Place-based Initiatives of the Obama Administration: Emerging Findings about Choice and Promise Neighborhoods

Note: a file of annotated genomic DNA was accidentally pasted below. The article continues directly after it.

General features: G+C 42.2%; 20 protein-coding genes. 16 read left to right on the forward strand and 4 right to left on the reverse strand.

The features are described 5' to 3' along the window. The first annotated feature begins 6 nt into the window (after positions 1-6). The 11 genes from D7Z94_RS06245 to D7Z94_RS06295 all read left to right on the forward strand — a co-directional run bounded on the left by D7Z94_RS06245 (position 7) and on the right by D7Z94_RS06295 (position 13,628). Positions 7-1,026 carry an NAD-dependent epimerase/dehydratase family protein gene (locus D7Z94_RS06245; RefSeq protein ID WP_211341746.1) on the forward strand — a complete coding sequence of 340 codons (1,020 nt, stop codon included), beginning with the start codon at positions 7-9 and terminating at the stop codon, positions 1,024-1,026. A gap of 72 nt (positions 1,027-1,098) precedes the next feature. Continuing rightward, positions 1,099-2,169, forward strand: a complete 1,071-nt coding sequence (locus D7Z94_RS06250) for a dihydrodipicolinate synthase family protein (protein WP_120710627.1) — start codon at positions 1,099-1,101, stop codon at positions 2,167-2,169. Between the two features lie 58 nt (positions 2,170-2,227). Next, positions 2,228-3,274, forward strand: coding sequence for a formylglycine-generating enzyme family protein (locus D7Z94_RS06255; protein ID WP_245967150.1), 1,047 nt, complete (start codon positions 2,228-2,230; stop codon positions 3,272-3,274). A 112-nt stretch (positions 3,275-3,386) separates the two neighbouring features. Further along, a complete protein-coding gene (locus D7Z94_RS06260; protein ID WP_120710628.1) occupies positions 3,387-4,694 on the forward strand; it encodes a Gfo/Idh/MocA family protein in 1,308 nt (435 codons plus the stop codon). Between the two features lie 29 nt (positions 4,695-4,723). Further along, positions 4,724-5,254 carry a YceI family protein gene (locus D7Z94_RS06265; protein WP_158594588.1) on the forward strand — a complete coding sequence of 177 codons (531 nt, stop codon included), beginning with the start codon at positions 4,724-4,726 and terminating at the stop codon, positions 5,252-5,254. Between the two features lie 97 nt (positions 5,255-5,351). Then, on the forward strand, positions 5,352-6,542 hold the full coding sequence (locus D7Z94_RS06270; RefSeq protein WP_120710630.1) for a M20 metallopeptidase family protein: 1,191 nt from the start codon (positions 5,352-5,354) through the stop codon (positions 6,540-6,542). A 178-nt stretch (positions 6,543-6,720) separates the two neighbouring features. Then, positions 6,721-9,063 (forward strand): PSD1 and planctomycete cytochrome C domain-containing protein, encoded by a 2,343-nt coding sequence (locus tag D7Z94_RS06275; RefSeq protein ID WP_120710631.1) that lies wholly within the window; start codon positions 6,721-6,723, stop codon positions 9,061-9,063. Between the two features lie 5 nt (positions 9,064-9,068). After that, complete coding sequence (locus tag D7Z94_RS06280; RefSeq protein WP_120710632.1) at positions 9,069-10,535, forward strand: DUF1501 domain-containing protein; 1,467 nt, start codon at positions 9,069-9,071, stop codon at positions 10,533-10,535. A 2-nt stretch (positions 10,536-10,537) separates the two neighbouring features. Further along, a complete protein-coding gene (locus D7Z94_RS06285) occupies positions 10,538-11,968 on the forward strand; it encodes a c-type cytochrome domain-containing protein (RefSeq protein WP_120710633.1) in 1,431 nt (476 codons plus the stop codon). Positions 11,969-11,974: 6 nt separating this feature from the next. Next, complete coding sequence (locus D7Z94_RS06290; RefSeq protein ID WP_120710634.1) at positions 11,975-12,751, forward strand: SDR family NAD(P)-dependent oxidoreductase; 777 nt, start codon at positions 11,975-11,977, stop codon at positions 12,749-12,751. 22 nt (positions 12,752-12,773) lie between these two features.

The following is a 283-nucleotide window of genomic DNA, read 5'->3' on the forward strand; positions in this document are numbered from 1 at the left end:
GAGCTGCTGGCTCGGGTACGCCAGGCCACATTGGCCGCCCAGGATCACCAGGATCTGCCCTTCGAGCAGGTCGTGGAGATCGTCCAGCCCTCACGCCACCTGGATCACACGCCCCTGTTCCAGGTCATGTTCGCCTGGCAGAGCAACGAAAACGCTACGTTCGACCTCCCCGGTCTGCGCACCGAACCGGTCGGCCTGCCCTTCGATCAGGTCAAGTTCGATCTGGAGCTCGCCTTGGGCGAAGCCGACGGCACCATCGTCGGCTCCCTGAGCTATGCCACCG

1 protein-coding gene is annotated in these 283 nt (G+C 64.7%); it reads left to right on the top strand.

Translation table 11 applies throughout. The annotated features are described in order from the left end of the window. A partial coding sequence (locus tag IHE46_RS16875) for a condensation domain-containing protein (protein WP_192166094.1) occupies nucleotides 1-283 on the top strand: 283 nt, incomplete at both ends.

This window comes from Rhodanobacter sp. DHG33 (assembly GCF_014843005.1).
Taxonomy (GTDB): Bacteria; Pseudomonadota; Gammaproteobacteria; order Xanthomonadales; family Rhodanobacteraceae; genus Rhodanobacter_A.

The Obama Administration has launched an agenda specifically considering the value of local places. Its policies concern strategic investments of federal resources. It has two prominent place-based initiatives, awarded to over 75 local communities. Promise Neighborhoods aims to improve educational outcomes of children and youth through educational programs and family and community supports. Choice Neighborhoods aims to replace distressed assisted housing developments with mixed-income housing while improving resident services and neighborhood assets. This colloquy will share emerging findings from a national research evaluation for Choice and a technical assistance contract for Promise currently being conducted by the Urban Institute and other partners. The colloquy will also bring to life--through deeper description and interpretation--how these federal policies are being shaped and implemented by people working and living in three Promise and Choice sites: Washington, DC; Langley Park, Maryland; and San Antonio. For Choice, we will explore early insights into key research questions, including: What did the grantees set out to accomplish and how did these goals evolve over time? How did the federal-level policy design influence implementation decisions? How have the investments been coordinated and leveraged? How have the intended beneficiaries been engaged in planning and to what end? For Promise, we will address key research questions, including: How are grantees using data to both improve the quality of their programs and services and to evaluate the success of their initiatives? What key data sources are grantees using and how are they involving the communities they serve in data collection? What lessons are emerging about how communities share data and track performance for a common target population? The panel participants will share both opportunities and challenges of these two initiatives, as well as implications for national policy design and practice.